Recently I was in Portmore, just channel surfing when I went to see what was showing, or rather, being offered on the on demand channel. The first offering I saw was a hit Jamaican comedy, starring Keith ‘Shebada’ Ramsey, Bashment Granny. Suddenly I realized something I had not taken a pointed notice to. Flow’s On Demand package is a very good model for local media content distribution and a great way to combat the wanton disregard for intellectual property right in Jamaica.
Now, its no secret that Jamaica is not a country that has the highest regard for intellectual property, nor are the laws enforced with much vigour. It must be understood however, that this is a cultural problem more than a legal one. A lot of Jamaicans still cannot fathom the value of that which is not tangible, therefore to pay JMD$25,000 or more for a single license install of Microsoft Windows 7 seems almost ludicrous to some, while others cannot see the difference between buying a $100 DVD versus paying $3000 for an original. Combating this problem requires a lot more than the irregular random police raids on DVD peddlers in major towns. Speaking toward the infringement of copyright material by Jamaicans, it was said that:
“IT is estimated that thousands of students engage in the activity, although many of them are not aware of the dangers involved and the possible consequences. But photocopying of copyrighted material has become commonplace in the Jamaican education sector, moreso at the tertiary level, leaving those who produce and distribute the material financially battered and defeated. “ – COPY CATS ROBBING BOOK INDUSTRY , Jamaica Observer, Sunday, January 31, 2010
There needs to be extensive public education programs, especially with the children, explaining why copyright infringement is wrong and what can and cannot be done, along with various other none policing methods to combat piracy. This however requires extensive capital, which, at the current moment, the government does not have at its disposal to undertake such a initiative, which, arguably, most will view as unnecessary in the current economic climate. But, I digress.
Now with Flow offering Jamaican plays and locally produced material for purchase on demand, along with streaming music channels and local radio stations, this is bringing content to customers conveniently and subtly weaning customers off the ‘bootleg culture’. This is now providing content creators the possibility of an additional delivery channel and additional revenue model for their productions. Most of these producers normally complain that the only revenue collected is usually from the theatrical run of the plays and for musicians, the stage shows, because, once the DVD or CD is released, the revenue stream from the Jamaican market is normally minuscule to non-existent due to piracy.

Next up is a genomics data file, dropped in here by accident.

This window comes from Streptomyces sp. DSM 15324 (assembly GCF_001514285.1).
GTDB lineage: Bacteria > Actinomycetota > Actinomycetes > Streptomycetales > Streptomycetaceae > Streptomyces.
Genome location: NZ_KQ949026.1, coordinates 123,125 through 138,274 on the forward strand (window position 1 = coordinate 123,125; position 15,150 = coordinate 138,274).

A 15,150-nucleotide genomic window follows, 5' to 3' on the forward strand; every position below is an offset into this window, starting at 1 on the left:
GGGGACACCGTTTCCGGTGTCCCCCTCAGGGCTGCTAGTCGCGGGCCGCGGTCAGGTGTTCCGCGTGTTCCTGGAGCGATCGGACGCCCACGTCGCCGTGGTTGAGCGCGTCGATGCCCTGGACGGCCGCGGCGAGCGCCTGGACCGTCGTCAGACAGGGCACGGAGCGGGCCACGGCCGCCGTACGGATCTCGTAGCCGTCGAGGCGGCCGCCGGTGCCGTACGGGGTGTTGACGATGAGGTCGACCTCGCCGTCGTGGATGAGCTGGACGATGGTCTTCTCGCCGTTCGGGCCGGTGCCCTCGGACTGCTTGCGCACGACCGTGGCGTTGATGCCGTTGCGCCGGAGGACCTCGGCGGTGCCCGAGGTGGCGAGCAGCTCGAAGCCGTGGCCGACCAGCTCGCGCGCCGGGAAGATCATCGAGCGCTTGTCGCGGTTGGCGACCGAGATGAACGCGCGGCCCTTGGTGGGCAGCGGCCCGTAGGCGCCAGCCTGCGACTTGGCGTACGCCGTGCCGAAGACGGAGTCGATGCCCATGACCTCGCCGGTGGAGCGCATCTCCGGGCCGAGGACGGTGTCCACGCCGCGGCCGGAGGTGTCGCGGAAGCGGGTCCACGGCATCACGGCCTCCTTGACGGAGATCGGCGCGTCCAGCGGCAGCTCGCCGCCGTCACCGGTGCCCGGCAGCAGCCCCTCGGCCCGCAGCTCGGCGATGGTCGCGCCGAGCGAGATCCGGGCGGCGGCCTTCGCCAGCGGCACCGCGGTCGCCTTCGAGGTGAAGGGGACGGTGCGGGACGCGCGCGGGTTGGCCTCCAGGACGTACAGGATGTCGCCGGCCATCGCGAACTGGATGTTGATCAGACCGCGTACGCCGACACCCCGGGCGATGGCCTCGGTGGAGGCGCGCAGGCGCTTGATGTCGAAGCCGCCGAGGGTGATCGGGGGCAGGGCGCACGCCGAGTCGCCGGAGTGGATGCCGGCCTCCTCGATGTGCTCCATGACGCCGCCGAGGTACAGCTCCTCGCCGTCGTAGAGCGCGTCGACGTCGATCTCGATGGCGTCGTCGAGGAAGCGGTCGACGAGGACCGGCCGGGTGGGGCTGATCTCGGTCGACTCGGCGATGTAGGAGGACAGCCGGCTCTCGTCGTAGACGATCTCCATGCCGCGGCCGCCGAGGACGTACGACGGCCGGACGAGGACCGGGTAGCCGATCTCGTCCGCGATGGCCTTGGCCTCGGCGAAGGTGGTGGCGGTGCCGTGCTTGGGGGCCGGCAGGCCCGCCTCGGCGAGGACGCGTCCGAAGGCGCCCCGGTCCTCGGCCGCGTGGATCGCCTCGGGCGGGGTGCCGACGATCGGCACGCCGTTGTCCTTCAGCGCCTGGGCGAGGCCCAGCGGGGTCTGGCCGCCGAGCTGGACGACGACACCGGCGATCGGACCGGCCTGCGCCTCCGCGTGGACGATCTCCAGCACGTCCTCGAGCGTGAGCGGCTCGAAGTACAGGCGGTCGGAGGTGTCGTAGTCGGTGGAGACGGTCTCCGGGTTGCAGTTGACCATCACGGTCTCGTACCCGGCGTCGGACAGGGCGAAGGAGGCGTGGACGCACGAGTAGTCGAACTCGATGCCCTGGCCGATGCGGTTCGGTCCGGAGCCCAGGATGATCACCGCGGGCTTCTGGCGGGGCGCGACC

With development of Flow’s content distribution model, playwrights and producers who cannot get funding to stage major productions could now be able to make their art a straight to TV production. Stage productions could extend their revenue stream after their theatrical run by selling on demand viewings. The possibility of commercial free On Demand radio would manifest. Artist could now see an extension of their royalty stream, and if you can receive music as you please, then the need to buy a bootleg CD would be minimised. Tie in Flow’s cable system and their internet system, movies and music could also me purchased online, downloaded or delivered and the customer would be billed on their monthly billing cycle. This option also scales a second hurdle which causes Jamaica’s high piracy rate; the inconvenience (to some Jamaicans) of purchasing online with a credit card.
Jamaica has never been a credit centric society, most Jamaicans view ‘borrowing’ with a bit of disdain. Also, the possession of a credit card is normally viewed as a luxury for the more affluent. This is one of the reasons why, with the advent of online stores such as iTunes, Jamaicans who would be willing to buy music legally aren’t conveniently afforded the option to do so. I have always advocated that prepaid cell phone credit, as a payment method is one of the most viable ways in which e-commerce in Jamaica would have mass appeal and adoption rates. Now with Flow offering internet services, customers could be afforded the option of purchasing content online from a, lets say Flow branded iTunes-type store, and customers would be charged on their monthly bill. This would work for music CDs, software and also for customers who want a permanent copy of a movie, not just on demand viewing.
With all these benefits to the local media industry, the Flow model is not one that should be overlooked by the major players in the industry, nor by competitors – the last thing we would need with the advent of this paradigm shift, is a monopolist environment like we had back when Cable & Wireless was the only communications provider in town. Also, if this model is developed into a full fledged content distribution system, increased revenue streams could see the rejuvenation of the entertainment industry in Jamaica.